Jarred Stancil: In wake of Navy Yard shooting, it’s time to arm UPD officers

In the wake of Monday’s tragic shooting at Navy Yard, many people have rallied in favor of stricter gun laws, as is typically the case.

While immediately denouncing gun ownership and supporting tighter regulations might seem like the clear position to take after a shooting of this magnitude, the solution for the District – and our campus – is quite the opposite.

The District has some of the most stringent gun laws in the country, barring people from carrying concealed or open firearms, so you would think that we should feel safe and secure within the confines of the Beltway.

Clearly, we are not. A man with a long history of mental instability was able to transport a shotgun through the city, gain access to a gun-free military base and open fire on a crowd of people, killing 12.

But if District authorities won’t allow their residents to carry guns to defend themselves, at the very least, trained law enforcement officials must be equipped with guns to protect us. For GW students, that means the University Police Department, where officers don’t carry much more than pepper spray and handcuffs.

UPD has recently talked of expanding its authority to break up loud parties outside of GW campus boundaries. But it’s turning away from its primary mission: ensuring safety. Instead, UPD should focus its efforts on keeping students safe on campus by petitioning for the right to bear arms.

Despite serving as our primary enforcer of law and order, UPD has little ability to respond effectively to violent crime on campus, especially if these events were to involve deadly weapons. Granted, Metropolitan Police Department is armed and able to come to our aid. But UPD is our first line of defense. And right now, it’s frighteningly weak.

GW wouldn’t be the first to arm our campus police, since the call for armed university patrol officers has gained momentum recently.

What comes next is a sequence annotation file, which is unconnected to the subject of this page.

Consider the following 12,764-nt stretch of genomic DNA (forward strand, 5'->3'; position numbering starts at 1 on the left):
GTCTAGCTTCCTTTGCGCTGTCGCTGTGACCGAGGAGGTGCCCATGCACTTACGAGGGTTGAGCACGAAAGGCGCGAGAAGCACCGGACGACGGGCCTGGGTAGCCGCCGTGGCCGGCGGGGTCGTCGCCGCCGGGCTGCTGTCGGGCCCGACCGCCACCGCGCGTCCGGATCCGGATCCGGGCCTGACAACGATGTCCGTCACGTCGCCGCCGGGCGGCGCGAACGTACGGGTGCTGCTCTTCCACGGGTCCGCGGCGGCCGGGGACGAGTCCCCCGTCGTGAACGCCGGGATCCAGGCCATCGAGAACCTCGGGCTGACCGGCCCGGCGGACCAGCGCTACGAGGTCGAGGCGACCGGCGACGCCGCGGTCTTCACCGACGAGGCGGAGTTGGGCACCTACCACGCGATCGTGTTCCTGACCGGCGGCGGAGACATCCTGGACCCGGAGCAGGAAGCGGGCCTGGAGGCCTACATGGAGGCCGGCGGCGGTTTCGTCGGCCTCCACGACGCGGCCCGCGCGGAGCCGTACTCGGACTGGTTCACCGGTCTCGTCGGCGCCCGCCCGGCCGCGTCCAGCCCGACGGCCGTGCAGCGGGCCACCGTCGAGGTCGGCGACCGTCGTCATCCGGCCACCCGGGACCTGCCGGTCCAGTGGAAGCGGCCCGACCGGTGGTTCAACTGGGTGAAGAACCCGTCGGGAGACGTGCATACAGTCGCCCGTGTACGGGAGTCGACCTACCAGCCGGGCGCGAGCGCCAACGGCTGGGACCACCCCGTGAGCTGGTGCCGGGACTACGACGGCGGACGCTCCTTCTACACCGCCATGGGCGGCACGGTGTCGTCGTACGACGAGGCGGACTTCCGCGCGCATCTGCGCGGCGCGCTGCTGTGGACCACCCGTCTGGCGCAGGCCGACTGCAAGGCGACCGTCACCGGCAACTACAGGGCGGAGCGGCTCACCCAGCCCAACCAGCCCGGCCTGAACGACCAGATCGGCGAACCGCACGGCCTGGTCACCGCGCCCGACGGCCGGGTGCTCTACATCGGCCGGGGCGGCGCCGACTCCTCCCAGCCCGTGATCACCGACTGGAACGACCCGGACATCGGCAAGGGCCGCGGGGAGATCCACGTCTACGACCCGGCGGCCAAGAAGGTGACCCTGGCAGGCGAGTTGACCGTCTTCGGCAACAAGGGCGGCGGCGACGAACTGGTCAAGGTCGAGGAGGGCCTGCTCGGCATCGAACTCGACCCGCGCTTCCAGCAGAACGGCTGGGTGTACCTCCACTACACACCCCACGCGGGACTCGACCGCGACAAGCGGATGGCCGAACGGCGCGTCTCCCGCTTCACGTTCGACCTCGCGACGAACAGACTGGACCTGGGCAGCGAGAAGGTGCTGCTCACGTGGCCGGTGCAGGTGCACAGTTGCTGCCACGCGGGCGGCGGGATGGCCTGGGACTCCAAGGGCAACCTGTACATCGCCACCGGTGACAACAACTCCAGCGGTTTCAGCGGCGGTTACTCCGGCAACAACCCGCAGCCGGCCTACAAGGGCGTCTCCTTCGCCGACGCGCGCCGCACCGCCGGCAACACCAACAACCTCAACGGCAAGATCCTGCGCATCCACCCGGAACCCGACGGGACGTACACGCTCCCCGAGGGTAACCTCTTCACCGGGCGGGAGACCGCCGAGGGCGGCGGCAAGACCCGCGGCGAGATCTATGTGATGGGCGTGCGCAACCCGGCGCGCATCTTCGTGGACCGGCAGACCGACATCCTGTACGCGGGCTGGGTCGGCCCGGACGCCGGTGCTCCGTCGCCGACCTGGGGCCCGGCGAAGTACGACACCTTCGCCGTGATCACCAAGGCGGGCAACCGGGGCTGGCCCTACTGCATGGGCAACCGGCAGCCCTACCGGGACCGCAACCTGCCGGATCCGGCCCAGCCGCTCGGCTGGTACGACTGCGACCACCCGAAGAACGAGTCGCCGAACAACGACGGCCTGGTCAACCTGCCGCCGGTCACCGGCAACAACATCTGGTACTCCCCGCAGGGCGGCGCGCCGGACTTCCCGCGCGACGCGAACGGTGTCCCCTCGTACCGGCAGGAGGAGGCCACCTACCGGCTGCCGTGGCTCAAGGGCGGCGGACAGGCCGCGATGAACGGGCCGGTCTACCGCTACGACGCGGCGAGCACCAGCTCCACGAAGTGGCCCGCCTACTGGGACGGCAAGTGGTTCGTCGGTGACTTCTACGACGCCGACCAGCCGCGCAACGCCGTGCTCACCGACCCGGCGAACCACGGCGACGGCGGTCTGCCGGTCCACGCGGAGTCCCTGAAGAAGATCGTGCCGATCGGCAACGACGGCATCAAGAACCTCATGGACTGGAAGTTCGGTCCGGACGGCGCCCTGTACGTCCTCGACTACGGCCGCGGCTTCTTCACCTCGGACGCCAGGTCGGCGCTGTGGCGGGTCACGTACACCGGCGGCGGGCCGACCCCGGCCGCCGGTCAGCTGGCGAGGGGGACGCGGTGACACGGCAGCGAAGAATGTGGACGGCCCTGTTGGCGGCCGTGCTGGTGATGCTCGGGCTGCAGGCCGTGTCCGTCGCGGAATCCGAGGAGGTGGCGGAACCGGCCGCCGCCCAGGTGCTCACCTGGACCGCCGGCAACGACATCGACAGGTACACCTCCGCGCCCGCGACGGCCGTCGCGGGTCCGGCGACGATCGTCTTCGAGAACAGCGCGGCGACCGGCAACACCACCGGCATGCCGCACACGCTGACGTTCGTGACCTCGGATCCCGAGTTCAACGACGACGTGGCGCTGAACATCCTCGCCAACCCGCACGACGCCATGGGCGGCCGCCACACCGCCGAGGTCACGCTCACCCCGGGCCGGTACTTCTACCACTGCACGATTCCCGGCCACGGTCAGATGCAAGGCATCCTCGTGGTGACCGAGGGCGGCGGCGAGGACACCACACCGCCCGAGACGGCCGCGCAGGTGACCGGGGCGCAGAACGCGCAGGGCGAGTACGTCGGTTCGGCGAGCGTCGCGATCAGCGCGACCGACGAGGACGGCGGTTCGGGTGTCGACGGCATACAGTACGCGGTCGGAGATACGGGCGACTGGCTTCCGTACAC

Many states, including Colorado and Virginia, allow their schools’ campus police officers to carry weapons and share jurisdiction with the local police. Wayne State University – in the heart of Detroit – arms its officers. Penn State University police carry guns.

And GW has had this debate before, when administrators and consultants determined it was too risky in 2009. That decision came despite the University’s former police chief calling on campuses to arm officers.

Now is the time to reconsider.

These officers are extensively trained, often hired by the state or through an agency affiliated with the state, and held to the same standard as any other police department, as they should be.

If we are going to trust UPD with our protection, we should trust officers to carry firearms responsibly. It’s a move GW should make now to avoid a messy situation later.

This past April, campus police at the University of Rhode Island responded to the threat of a gunman with pepper spray and batons, causing an uproar over their ineffectiveness had the threat been real. State police did not arrive for another 20 minutes.

Remember, UPD officers are real members of the police force with the responsibility to make arrests and enforce order. These aren’t mall cops. Of course, GW should ensure the highest standard of training and institute strict standards to regulate which officers to arm.

Although homicides decreased in D.C. in 2012, violent crime remains all too real, as we saw Monday. With students unable to defend themselves, we need every tool in place to ensure that campus police can keep us safe.

The writer is a sophomore majoring in international affairs.

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